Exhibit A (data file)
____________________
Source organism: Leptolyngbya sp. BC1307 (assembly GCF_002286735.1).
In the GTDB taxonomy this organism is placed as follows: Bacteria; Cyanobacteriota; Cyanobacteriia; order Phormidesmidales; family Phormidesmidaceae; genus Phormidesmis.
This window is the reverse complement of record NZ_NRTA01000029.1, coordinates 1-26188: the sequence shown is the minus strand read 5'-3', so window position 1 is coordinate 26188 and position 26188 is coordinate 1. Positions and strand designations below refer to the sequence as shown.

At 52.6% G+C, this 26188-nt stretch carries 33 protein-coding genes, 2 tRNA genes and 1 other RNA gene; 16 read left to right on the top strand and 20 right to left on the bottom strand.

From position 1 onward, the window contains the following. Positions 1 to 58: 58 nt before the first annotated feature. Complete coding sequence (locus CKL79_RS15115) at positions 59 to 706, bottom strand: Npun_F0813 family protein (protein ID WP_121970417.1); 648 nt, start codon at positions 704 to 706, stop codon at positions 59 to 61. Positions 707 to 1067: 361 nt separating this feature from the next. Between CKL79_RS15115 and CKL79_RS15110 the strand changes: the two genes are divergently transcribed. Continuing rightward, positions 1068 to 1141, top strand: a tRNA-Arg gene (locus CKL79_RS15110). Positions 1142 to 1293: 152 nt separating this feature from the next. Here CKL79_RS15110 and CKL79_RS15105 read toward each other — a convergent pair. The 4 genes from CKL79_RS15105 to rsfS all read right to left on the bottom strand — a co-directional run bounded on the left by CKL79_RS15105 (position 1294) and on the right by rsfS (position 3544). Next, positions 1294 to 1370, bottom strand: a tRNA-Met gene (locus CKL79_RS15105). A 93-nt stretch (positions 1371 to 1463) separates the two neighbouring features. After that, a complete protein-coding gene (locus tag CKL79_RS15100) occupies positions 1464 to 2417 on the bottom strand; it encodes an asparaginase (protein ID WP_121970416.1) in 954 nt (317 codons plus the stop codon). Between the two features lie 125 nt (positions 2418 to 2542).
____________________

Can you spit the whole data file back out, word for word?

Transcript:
Source organism: Leptolyngbya sp. BC1307 (assembly GCF_002286735.1).
In the GTDB taxonomy this organism is placed as follows: Bacteria; Cyanobacteriota; Cyanobacteriia; order Phormidesmidales; family Phormidesmidaceae; genus Phormidesmis.
This window is the reverse complement of record NZ_NRTA01000029.1, coordinates 1-26188: the sequence shown is the minus strand read 5'-3', so window position 1 is coordinate 26188 and position 26188 is coordinate 1. Positions and strand designations below refer to the sequence as shown.

At 52.6% G+C, this 26188-nt stretch carries 33 protein-coding genes, 2 tRNA genes and 1 other RNA gene; 16 read left to right on the top strand and 20 right to left on the bottom strand.

From position 1 onward, the window contains the following. Positions 1 to 58: 58 nt before the first annotated feature. Complete coding sequence (locus CKL79_RS15115) at positions 59 to 706, bottom strand: Npun_F0813 family protein (protein ID WP_121970417.1); 648 nt, start codon at positions 704 to 706, stop codon at positions 59 to 61. Positions 707 to 1067: 361 nt separating this feature from the next. Between CKL79_RS15115 and CKL79_RS15110 the strand changes: the two genes are divergently transcribed. Continuing rightward, positions 1068 to 1141, top strand: a tRNA-Arg gene (locus CKL79_RS15110). Positions 1142 to 1293: 152 nt separating this feature from the next. Here CKL79_RS15110 and CKL79_RS15105 read toward each other — a convergent pair. The 4 genes from CKL79_RS15105 to rsfS all read right to left on the bottom strand — a co-directional run bounded on the left by CKL79_RS15105 (position 1294) and on the right by rsfS (position 3544). Next, positions 1294 to 1370, bottom strand: a tRNA-Met gene (locus CKL79_RS15105). A 93-nt stretch (positions 1371 to 1463) separates the two neighbouring features. After that, a complete protein-coding gene (locus tag CKL79_RS15100) occupies positions 1464 to 2417 on the bottom strand; it encodes an asparaginase (protein ID WP_121970416.1) in 954 nt (317 codons plus the stop codon). Between the two features lie 125 nt (positions 2418 to 2542).